Chart 2. UK households have lowered their savings ratios in recent years, in contrast to US households
Monetary easing ahead
Having outlined the channels of causation from Brexit to real economic weakness, Carney was quick to note the need for policy stimulus. He spoke of the likelihood of monetary easing over the summer. The most obvious initial step would be to lower the 0.5% Bank rate to 0.25%, and with the Gilt yield curve below the current policy rate up to 6 years, the market clearly expects such an easing. Beyond that, our expectation is that QE will be re-launched, with the increased Gilt purchases hoping to push liquidity closer to the point of a private sector economic transaction via the portfolio effect. A policy rate cut at the forthcoming 14th July BOE MPC meeting would be optimal as it would reinforce the sense of the Bank being swift to respond to economic risks, but there may be a preference to wait until the 4th August meeting when the inflation report will also be released.
Gilts to become more collateral than yield products
These two policy responses, coupled with an expected UK slide into recession over the coming 12 months, underpin our forecast that the 10yr Gilt yield will trade flat to a 0.25% policy rate, and in the process Gilts will adopt more of the characteristics of Bunds, whereby they become viewed more as collateral that yield instruments. (This transition to being a collateral instrument actually happened to Bunds over 3 years ago, a fact that the widespread wailings against the bubble implicit in a negatively yielding Bund curve tended to overlook). (Brexit – an unchartered path to Tartarus?)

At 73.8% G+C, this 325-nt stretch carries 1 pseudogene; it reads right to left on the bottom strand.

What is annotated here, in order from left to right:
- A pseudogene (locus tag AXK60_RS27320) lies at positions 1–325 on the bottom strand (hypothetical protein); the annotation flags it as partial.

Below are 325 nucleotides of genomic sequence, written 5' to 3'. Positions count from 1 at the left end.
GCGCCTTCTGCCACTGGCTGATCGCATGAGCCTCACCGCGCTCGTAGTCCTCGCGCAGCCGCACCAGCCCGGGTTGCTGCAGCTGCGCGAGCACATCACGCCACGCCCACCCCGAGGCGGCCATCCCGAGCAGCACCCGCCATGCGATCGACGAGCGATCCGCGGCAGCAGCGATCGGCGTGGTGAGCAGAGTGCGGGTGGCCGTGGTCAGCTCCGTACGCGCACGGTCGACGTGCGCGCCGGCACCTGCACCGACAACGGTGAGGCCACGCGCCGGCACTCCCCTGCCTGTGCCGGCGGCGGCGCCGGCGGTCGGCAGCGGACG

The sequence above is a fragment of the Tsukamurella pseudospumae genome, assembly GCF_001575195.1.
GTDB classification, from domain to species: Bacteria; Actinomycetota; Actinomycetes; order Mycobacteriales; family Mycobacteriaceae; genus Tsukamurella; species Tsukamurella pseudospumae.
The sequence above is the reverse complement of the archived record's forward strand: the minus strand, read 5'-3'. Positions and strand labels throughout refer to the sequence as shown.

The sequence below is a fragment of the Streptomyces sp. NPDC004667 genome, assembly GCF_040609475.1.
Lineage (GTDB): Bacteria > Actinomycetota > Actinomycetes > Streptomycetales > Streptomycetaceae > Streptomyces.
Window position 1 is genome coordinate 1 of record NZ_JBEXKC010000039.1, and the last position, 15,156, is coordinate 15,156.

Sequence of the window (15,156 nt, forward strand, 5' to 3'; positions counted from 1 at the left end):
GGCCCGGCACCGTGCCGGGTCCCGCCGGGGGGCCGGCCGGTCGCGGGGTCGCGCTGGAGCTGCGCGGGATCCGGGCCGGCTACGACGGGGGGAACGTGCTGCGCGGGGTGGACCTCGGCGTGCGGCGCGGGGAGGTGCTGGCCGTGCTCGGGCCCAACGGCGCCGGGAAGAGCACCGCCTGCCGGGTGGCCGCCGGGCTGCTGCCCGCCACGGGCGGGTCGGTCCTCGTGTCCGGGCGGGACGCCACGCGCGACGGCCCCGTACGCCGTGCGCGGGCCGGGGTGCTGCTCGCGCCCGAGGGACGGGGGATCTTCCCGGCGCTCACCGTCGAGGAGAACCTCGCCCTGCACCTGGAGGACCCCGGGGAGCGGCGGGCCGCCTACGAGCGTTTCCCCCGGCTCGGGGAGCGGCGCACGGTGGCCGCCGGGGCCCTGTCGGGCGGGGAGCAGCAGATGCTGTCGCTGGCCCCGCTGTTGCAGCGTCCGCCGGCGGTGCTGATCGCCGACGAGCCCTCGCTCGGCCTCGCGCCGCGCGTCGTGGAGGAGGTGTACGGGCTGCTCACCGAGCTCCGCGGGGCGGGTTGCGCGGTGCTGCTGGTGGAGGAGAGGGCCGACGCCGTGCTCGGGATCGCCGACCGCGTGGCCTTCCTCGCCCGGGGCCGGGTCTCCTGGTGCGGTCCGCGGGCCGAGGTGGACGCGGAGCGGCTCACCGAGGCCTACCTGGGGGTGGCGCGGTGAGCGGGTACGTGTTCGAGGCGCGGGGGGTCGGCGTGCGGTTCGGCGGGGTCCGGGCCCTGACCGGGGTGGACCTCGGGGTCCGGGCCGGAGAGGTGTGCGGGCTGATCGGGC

Keeping the credit channel open – delaying the counter-cyclical capital buffer increase
Equally welcome, was the Bank’s keen awareness of how it needed to prevent the effect of looser monetary policy being offset by tighter monetary conditions by financial institutions becoming more risk averse to balance sheet usage. The prospect of a recession and rising levels of non-performing loans and increasing credit risk would naturally make financial institutions in the UK more wary, and the post-Brexit slump the share price of banks would compound this risk. While the UK banking sector is well capitalised, with an aggregate Tier 1 capital buffer of 13.5% among the major banks, the experience of the financial crisis revealed that the highly leveraged nature of bank balance sheets meant that capital buffers can swiftly be eroded. Reduced balance sheet is a natural first response to potential pressure on capital buffers. Aware of this risk, the Banks’s Financial Policy Committee (FPC) decided to delay it’s planned increase in the counter-cyclical capital buffer that UK banks were requited to implement by 29th March 2017: this was due to rise from 0% currently to 0.5%, as part of a medium-term path to 1%. (The FPC estimates that the associated GBP5.7bn reduction in required capital could support GBP150bn in credit to the real economy). Removing this target was wise as it reduced the risks of banks focussing on preservation of their capital base, which could have further lowered money multipliers and required more offsetting monetary easing. To reinforce this point, the Bank has committed to providing sufficient levels of liquidity to the banking system, to prevent any liquidity concerns emerging and has also allowed insurers greater flexibility over the application of Solvency II, to prevent a pro-cyclical selling of credit products.